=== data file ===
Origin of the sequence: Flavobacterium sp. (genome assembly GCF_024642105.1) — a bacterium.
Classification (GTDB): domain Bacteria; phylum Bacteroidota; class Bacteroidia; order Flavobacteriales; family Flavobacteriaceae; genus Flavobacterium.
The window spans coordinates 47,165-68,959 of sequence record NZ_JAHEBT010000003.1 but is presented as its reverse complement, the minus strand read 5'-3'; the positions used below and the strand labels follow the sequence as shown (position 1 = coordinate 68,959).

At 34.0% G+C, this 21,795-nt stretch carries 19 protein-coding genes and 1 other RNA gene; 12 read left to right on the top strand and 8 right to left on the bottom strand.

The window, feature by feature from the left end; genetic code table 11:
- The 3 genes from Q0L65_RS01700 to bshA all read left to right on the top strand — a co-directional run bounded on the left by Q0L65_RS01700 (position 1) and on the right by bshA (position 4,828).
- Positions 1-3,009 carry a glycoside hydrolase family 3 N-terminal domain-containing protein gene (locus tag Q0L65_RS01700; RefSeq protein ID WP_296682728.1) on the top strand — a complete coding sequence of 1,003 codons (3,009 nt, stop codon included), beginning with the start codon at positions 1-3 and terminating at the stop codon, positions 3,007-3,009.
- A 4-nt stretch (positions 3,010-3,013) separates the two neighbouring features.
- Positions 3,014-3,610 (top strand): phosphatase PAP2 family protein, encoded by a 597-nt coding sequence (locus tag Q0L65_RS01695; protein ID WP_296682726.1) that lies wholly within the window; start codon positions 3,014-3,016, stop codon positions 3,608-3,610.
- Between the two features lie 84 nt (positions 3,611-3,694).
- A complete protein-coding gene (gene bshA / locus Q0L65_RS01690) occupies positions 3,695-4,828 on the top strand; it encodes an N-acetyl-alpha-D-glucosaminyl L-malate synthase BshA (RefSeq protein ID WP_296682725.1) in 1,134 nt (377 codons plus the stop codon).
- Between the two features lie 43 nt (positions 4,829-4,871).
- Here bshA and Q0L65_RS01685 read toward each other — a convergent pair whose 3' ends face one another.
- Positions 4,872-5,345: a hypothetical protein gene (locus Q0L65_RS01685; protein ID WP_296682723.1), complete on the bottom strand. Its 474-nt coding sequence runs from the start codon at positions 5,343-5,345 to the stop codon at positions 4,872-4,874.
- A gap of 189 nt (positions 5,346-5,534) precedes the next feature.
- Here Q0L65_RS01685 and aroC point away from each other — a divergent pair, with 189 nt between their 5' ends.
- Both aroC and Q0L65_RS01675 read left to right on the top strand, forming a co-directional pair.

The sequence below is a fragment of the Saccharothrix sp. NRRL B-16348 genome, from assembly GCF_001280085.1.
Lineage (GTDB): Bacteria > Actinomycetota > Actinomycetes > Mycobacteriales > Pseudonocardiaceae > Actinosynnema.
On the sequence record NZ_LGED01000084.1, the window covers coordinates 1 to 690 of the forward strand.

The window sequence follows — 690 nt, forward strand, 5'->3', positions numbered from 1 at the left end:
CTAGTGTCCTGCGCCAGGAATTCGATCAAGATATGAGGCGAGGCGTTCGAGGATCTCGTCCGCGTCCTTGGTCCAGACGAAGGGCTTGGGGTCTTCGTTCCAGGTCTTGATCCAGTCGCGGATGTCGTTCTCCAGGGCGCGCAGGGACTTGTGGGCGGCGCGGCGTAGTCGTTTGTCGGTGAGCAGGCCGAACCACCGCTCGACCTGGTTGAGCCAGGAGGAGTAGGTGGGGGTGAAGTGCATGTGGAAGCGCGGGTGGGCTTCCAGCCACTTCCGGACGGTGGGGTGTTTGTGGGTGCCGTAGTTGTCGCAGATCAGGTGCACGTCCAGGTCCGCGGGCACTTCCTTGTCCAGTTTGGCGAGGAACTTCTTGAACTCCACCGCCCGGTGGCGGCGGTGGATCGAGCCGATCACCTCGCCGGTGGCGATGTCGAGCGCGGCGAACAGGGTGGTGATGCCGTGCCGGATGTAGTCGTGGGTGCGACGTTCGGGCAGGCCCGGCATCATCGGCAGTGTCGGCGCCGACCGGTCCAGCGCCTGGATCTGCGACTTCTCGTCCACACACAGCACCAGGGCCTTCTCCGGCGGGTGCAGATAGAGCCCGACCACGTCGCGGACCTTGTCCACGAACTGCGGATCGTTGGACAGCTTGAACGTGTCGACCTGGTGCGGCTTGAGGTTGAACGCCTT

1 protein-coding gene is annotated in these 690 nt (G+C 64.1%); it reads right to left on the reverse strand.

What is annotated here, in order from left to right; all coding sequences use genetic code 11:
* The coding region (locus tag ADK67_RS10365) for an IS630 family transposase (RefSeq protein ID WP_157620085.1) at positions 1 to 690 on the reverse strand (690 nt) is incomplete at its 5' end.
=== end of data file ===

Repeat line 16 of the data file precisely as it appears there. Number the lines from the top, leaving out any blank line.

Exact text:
- Here Q0L65_RS01685 and aroC point away from each other — a divergent pair, with 189 nt between their 5' ends.